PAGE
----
Gatsby’s life is full of enchanted objects aspiring to be the youthful man of many dreams (Fitzgerald 93). Gatsby’s youth is found through his dreams of love and hope of life and happiness around him. Gatsby’s youth “leaves an impression of interminability” (Mellard 2). His

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dreams prolong as his youth stays forever. Gatsby is forever young. Simply said, “The Great Gatsby is the picture of the American Dream” (Weinstein 1). The American Dream is all about achieving greatness in a self-inflicted way like as Jay Gatsby.

Gatsby would not be able to achieve such greatness without the core values of a humble leader whom dominates his own dreams of youth. The character of Gatsby has a religious entity that brings him closer to the vision of the Son of God. “The truth was that Jay Gatsby, of West Egg, Long Island, sprang from his Platonic conception of himself. He was a son of God—a phrase which, if it means anything, means just that—and he must be about His Father’s business, the service of a vast, vulgar, and meretricious beauty.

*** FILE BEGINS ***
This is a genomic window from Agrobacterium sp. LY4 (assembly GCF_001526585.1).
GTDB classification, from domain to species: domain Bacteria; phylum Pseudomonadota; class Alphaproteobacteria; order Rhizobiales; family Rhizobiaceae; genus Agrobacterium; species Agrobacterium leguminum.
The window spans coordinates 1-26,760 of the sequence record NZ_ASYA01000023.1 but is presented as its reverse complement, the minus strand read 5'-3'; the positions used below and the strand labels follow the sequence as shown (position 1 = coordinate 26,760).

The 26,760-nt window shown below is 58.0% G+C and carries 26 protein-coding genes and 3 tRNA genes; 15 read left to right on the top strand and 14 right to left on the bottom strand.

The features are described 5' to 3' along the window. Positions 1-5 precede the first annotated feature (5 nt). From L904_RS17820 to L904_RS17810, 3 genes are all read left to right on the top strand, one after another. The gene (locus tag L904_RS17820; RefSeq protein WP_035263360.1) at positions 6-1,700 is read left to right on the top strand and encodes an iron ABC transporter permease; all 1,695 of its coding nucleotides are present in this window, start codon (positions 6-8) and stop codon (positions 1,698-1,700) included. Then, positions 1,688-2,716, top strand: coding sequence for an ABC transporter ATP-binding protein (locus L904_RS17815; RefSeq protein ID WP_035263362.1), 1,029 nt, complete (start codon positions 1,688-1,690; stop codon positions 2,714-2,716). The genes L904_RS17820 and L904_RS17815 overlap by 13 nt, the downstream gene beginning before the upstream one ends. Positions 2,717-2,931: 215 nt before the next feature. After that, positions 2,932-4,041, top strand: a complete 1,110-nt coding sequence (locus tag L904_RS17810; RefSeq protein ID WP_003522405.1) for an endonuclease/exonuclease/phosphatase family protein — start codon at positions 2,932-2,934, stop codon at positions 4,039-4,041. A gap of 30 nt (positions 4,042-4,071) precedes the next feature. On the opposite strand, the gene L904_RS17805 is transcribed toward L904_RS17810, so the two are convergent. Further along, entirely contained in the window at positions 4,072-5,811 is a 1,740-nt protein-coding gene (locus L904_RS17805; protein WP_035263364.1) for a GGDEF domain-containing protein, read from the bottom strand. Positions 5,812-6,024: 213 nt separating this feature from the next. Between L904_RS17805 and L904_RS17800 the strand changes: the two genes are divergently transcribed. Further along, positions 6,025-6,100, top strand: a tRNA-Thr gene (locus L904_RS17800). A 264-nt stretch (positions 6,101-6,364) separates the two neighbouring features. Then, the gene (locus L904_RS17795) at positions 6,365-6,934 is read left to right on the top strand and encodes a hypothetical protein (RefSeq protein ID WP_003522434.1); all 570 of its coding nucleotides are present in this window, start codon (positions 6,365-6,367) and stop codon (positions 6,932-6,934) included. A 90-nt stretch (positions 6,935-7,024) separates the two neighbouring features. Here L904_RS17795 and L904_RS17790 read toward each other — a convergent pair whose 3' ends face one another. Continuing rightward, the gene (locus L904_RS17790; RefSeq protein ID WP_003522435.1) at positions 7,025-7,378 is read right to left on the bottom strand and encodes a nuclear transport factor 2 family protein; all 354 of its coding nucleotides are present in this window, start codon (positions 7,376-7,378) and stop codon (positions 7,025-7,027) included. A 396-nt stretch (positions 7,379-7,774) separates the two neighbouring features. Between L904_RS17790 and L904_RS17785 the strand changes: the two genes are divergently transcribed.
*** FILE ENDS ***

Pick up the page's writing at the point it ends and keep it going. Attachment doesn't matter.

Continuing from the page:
So he invented just the sort of Jay Gatsby that a seventeen year old boy would be likely to invent, and to this conception he was faithful to the end” (Fitzgerald 104). Gatsby is the “American Adam” throughout the novel. He acts as the biblical Adam while fulfilling the spot of the American dream. Gatsby is described as having “a heightened sensitivity to the promises of life” (Fitzgerald 6). Like the Son of God, Jesus Christ, he has promises for the coming life in order to live out his greatness apart from his own senses.